Drade leaned back in his chair, a glass of Romarian wine in one hand.
Soon it would all be over, the planning, the scheming, the lies. He had them all where he wanted them. The Romarians had grown overconfident and lazy.
They looked out over the galaxy and thought they were in control, but he was the one in control.
Riga Twelve, Hodore, Cherlin Four, Cenia, Tierde, and Trellis, of course, had all agreed to put aside their differences. All he needed now was Daccar, and when he had Daccar, he would have Swernolt and Andoria as well.
United, they would attack Romariz, defeat Ralf, and bring peace to the galaxy. And he would be the hero, the one who had done the impossible, the one to bring Romariz to its knees. At last, after five years of plotting and scheming, he would have his revenge.
And Falkon would have his. Drade blew out a sigh. He had hated Falkon, blaming him for Maiya's death, and yet, with one simple apology, Falkon had erased five years of bitter hatred.
He finished his wine and threw the glass into the hearth. It was time for the last act to begin.
Falkon stood up as Drade unlocked the door to his cell. "What the hell do you want?"
Drade lifted one hand. A long silver tube dangled from a thick chain. "Do you want to be rid of that collar, or are you going to stand there and glower at me all night?"
"If this is a joke, I don't find it very funny."
"Still as wary as a Hodorian merchant, I see."
"Wary of enemies bearing gifts."
Shaking his head, Drade crossed the floor.
Moments later, Falkon was free of the hated collar and shackles. "Why?"
"I thought about what you said. Daccar won't follow me, but our people will follow you." Drade grinned. "No one fights like the rebels of Daccar." He held out his hand. "Will you help me bring the Romarians down?"
With a nod, Falkon clasped his old friends hand. "Let's do it."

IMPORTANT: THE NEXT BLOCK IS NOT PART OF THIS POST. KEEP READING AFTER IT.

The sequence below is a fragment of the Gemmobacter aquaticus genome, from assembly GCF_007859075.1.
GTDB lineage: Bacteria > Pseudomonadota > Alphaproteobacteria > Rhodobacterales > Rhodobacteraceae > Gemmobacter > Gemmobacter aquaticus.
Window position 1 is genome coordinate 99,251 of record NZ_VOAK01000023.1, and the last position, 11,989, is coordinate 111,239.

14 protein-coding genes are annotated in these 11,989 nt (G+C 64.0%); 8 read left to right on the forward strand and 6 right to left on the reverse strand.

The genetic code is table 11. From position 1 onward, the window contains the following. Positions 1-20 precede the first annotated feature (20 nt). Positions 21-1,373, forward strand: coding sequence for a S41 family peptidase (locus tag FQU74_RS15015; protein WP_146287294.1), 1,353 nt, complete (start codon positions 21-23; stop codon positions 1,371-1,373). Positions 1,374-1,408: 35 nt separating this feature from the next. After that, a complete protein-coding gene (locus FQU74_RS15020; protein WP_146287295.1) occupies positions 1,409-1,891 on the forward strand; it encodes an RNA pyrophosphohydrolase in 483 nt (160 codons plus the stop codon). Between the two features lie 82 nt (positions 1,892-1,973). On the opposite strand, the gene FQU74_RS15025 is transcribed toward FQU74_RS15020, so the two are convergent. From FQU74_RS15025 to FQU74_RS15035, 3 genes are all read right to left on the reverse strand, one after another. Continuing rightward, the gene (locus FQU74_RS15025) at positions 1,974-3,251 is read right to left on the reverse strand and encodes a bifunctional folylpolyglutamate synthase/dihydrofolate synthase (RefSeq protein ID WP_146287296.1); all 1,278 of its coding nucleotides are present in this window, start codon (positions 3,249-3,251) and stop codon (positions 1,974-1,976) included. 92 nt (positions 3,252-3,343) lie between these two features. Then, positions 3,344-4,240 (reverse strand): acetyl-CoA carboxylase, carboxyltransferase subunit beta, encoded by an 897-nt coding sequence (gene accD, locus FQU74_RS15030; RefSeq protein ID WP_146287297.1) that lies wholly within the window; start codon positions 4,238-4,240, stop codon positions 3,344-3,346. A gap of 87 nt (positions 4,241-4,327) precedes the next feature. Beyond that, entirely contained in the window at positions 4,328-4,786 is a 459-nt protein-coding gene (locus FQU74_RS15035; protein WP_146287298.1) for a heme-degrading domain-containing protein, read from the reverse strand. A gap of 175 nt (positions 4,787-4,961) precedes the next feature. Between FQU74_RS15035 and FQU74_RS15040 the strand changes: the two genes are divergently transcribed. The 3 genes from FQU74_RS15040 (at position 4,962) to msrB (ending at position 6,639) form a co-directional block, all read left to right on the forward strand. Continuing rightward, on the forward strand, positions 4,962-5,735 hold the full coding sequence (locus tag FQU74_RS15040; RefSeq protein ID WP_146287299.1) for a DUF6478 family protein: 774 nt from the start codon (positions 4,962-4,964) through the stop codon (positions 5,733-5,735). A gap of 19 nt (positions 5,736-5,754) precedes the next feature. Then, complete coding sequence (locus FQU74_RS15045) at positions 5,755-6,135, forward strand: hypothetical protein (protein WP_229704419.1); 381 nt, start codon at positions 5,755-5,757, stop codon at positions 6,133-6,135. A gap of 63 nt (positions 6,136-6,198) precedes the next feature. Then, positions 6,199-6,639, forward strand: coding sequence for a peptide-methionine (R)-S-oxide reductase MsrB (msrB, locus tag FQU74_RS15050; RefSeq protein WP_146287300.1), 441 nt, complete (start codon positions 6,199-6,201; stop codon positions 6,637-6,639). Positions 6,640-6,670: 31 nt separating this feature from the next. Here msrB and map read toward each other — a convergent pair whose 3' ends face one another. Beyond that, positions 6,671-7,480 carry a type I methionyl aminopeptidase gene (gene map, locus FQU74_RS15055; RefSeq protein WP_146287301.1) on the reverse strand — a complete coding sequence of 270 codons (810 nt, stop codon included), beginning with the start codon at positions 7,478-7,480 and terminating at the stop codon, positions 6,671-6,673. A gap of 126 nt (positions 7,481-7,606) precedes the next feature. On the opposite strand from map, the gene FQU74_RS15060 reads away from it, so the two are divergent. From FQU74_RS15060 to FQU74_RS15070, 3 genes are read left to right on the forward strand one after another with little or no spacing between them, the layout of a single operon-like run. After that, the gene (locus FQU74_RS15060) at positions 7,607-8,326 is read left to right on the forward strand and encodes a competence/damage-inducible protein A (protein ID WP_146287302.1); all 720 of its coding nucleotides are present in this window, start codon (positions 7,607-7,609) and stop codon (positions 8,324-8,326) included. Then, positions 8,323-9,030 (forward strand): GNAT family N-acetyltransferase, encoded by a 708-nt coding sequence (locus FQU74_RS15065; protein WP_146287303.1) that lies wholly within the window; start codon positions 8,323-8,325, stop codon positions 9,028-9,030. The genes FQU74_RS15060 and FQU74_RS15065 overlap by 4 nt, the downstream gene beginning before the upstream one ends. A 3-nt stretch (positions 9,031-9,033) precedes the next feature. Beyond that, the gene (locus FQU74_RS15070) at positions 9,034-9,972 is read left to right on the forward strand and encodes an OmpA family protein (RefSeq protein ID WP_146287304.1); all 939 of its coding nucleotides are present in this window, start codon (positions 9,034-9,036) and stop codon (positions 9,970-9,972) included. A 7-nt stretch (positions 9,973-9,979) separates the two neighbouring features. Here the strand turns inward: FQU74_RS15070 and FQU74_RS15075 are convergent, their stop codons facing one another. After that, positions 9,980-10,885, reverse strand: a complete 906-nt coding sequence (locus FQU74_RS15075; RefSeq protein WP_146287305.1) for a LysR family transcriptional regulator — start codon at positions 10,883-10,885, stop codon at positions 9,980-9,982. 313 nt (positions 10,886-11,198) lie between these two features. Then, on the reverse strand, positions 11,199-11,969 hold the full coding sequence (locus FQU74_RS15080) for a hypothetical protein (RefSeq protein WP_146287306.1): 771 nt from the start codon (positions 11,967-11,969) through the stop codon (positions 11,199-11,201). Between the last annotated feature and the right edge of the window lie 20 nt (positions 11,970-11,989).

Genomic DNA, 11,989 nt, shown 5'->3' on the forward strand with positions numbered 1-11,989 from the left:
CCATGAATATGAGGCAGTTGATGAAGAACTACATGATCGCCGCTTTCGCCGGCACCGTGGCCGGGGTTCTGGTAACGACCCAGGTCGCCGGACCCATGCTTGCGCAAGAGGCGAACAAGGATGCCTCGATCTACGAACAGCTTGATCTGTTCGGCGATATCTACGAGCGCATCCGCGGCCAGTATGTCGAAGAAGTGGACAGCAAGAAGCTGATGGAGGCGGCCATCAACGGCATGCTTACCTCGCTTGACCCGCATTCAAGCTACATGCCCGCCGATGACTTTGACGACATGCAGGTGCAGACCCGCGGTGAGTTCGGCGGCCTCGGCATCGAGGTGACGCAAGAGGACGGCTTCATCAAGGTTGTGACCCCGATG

"I think not."
Falkon glanced over Drade's shoulder to see Hassrick standing in the open doorway, a blaster in his hand.
Drade didn't turn around. "I need his help, Niklaus."
"No. He has no part in this. And neither do you, any longer."
"What do you mean?" Drade asked.
"I mean you have outlived your usefulness. Give me your weapon."
Drade withdrew his gun and dropped it on the floor. He shifted to the right a little, his gaze locking with Falkon's. Slowly, Drade lowered his gaze.
Following Drade's gaze, Falkon saw the small stunner shoved into the waistband of Drade's trousers. He nodded slightly, and waited.
"Now." Drade mouthed the word.
What happened next happened very fast.
Falkon grabbed the gun as Drade fell to the floor. Dropping to one knee, Falkon squeezed the trigger. Hassrick stared at Falkon as ribbons of bright light engulfed him, paralyzing him instantly. He pitched forward, the gun skittering from a hand gone numb.
Drade stood up, grinning. "Just like that night on Andoria." He picked up Hassrick's weapon and tossed it to Falkon, then bolstered his own.
Falkon nodded as he shoved the gun into his waistband, then tossed the stunner back to Drade.
"Aren't you going to finish him off?"
Falkon looked down at Hassrick. It was tempting, but it was too much like cold-blooded murder, and that had never been his style. "No," he replied, certain he would regret it later. "Let's get out of here."
They took Hassrick's atmospheric transport. It was a small, comfortable craft, prized for its ability to maneuver quickly and efficiently.
"You should have killed him, you know," Drade remarked, "or let me do it."
"Yeah. What did he do with Chaney's baby?"
"He gave it to one of the servants to dispose of."
"What happened to it?"
Drade snorted softly. "She kept it."
"The baby's all right, then?"
"Far as I know."
When they arrived at the port of departure, Drade pulled out his Imperial pass, explaining that he was returning an escaped slave to the mines of Tierde.
Falkon, once again wearing the heavy collar and shackles, stood with his head down. Hurry, hurry. He wanted to shout the words. Every minute they delayed meant another minute Ashlynne spent in the mine... I'm coming, sweetheart, I'm coming.
At last, they had the proper clearance. A few minutes later they boarded a League cruiser bearing the Romarian crest.
Once inside, Drade removed the collar and cuffs and headed for the cockpit. "You ever fly one of these?"
Falkon dropped into the copilots seat. "No." His gaze moved over the instrument panel. "Doesn't look too different from our own."
"It's not. Ready?"
Falkon settled back in his seat. "Let's do it."